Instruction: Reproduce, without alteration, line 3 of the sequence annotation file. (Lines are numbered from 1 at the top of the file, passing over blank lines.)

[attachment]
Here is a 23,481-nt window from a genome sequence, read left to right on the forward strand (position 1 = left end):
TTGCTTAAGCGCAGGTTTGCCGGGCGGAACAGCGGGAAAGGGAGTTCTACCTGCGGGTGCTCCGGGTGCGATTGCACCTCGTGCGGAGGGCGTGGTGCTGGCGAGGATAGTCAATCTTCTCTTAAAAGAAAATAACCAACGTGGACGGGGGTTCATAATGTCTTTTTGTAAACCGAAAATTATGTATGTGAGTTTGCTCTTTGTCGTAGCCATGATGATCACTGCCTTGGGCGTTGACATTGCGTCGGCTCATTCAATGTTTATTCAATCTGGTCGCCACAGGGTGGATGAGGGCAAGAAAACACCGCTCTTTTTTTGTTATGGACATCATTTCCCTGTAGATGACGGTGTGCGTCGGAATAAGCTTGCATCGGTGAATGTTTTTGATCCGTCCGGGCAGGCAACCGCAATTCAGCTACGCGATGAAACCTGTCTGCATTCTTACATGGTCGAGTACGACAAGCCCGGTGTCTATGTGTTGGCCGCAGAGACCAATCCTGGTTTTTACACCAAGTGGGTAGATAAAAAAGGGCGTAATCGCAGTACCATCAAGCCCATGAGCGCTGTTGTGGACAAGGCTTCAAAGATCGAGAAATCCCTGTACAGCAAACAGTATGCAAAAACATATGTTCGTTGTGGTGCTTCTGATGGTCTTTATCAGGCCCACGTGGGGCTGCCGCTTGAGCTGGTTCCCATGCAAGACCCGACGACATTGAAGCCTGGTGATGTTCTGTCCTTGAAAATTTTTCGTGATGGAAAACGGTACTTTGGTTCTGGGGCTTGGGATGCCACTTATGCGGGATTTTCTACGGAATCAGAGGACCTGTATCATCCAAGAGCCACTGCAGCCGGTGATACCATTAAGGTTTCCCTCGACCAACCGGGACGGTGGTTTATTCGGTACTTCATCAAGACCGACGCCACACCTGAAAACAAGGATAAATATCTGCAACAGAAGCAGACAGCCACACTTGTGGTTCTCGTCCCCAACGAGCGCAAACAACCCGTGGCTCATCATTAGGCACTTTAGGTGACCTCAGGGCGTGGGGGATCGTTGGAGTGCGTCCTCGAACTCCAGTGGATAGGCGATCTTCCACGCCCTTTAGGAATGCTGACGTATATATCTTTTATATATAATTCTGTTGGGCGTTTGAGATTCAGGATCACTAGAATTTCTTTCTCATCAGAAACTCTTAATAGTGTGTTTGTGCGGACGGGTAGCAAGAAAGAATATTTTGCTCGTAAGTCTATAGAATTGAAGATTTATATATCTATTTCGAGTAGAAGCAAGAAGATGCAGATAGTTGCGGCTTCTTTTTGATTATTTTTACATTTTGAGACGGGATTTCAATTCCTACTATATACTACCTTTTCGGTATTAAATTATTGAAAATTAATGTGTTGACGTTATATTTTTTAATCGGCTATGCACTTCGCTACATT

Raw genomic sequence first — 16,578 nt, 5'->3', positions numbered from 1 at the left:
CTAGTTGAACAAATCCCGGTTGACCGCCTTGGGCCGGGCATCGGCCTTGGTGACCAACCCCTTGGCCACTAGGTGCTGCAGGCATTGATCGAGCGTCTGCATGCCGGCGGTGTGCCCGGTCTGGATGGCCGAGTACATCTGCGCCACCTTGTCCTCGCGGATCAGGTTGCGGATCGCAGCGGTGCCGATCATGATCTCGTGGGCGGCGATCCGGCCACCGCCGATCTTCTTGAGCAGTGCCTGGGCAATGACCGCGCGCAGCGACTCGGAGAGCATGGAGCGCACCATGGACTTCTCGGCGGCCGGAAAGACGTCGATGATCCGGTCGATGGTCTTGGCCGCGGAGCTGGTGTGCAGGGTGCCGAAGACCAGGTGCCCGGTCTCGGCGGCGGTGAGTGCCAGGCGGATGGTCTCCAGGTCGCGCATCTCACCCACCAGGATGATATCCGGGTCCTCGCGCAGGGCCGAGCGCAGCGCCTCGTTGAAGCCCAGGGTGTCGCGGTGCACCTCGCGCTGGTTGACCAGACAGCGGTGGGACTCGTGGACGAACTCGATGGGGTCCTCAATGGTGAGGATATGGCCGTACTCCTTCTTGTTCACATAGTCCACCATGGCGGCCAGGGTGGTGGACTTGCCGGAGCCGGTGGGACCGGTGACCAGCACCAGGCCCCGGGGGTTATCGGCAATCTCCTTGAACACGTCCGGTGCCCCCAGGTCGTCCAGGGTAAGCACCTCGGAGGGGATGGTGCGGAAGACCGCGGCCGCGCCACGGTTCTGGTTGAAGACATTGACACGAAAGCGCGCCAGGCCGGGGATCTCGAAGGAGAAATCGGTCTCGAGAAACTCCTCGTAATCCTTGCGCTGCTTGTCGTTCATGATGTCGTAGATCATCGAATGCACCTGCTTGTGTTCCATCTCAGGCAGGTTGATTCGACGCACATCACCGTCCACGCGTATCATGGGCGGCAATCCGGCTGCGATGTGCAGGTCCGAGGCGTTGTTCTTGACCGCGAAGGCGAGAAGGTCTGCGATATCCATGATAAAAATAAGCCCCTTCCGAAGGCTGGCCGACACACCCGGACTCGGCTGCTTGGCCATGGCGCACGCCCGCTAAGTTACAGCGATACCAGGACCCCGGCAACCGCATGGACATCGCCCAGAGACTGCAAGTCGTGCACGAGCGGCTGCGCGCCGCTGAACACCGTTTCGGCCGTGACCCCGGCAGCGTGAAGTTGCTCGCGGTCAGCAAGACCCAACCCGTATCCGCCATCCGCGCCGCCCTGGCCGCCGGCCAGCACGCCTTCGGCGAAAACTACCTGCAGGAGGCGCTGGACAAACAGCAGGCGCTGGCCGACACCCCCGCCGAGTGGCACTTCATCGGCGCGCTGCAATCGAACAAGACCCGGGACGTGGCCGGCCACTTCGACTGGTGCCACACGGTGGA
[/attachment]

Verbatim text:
Raw genomic sequence first — 16,578 nt, 5'->3', positions numbered from 1 at the left: